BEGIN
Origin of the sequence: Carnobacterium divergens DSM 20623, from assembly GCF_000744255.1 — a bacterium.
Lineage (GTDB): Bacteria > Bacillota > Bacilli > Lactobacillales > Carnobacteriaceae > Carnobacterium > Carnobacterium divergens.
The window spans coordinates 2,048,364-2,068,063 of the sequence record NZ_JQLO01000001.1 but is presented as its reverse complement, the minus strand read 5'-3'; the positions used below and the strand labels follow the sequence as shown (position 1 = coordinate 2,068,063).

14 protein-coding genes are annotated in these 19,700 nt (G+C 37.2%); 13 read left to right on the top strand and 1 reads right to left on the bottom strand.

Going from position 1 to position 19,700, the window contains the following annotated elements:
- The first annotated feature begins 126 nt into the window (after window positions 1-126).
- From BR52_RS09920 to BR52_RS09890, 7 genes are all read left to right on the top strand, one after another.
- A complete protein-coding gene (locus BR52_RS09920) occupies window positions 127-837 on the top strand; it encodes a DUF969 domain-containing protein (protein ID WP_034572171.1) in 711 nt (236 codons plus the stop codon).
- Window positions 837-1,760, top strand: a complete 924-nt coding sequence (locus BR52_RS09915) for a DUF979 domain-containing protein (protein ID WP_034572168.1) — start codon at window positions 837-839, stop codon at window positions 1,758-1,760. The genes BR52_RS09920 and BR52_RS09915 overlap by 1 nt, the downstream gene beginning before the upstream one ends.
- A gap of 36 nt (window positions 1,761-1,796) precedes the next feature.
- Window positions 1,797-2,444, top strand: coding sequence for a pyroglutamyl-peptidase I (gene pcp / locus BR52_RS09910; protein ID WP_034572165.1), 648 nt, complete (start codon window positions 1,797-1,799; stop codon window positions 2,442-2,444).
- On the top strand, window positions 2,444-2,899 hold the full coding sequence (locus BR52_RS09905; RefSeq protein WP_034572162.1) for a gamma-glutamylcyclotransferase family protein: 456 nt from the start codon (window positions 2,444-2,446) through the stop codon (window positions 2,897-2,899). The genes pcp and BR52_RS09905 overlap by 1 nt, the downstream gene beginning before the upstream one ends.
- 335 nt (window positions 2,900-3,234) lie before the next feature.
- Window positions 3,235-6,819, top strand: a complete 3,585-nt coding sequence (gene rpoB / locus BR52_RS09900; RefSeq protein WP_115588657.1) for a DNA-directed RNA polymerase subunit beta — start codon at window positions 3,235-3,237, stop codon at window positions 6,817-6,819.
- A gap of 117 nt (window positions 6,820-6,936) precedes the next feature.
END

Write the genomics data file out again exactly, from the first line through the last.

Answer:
Origin of the sequence: Carnobacterium divergens DSM 20623, from assembly GCF_000744255.1 — a bacterium.
Lineage (GTDB): Bacteria > Bacillota > Bacilli > Lactobacillales > Carnobacteriaceae > Carnobacterium > Carnobacterium divergens.
The window spans coordinates 2,048,364-2,068,063 of the sequence record NZ_JQLO01000001.1 but is presented as its reverse complement, the minus strand read 5'-3'; the positions used below and the strand labels follow the sequence as shown (position 1 = coordinate 2,068,063).

14 protein-coding genes are annotated in these 19,700 nt (G+C 37.2%); 13 read left to right on the top strand and 1 reads right to left on the bottom strand.

Going from position 1 to position 19,700, the window contains the following annotated elements:
- The first annotated feature begins 126 nt into the window (after window positions 1-126).
- From BR52_RS09920 to BR52_RS09890, 7 genes are all read left to right on the top strand, one after another.
- A complete protein-coding gene (locus BR52_RS09920) occupies window positions 127-837 on the top strand; it encodes a DUF969 domain-containing protein (protein ID WP_034572171.1) in 711 nt (236 codons plus the stop codon).
- Window positions 837-1,760, top strand: a complete 924-nt coding sequence (locus BR52_RS09915) for a DUF979 domain-containing protein (protein ID WP_034572168.1) — start codon at window positions 837-839, stop codon at window positions 1,758-1,760. The genes BR52_RS09920 and BR52_RS09915 overlap by 1 nt, the downstream gene beginning before the upstream one ends.
- A gap of 36 nt (window positions 1,761-1,796) precedes the next feature.
- Window positions 1,797-2,444, top strand: coding sequence for a pyroglutamyl-peptidase I (gene pcp / locus BR52_RS09910; protein ID WP_034572165.1), 648 nt, complete (start codon window positions 1,797-1,799; stop codon window positions 2,442-2,444).
- On the top strand, window positions 2,444-2,899 hold the full coding sequence (locus BR52_RS09905; RefSeq protein WP_034572162.1) for a gamma-glutamylcyclotransferase family protein: 456 nt from the start codon (window positions 2,444-2,446) through the stop codon (window positions 2,897-2,899). The genes pcp and BR52_RS09905 overlap by 1 nt, the downstream gene beginning before the upstream one ends.
- 335 nt (window positions 2,900-3,234) lie before the next feature.
- Window positions 3,235-6,819, top strand: a complete 3,585-nt coding sequence (gene rpoB / locus BR52_RS09900; RefSeq protein WP_115588657.1) for a DNA-directed RNA polymerase subunit beta — start codon at window positions 3,235-3,237, stop codon at window positions 6,817-6,819.
- A gap of 117 nt (window positions 6,820-6,936) precedes the next feature.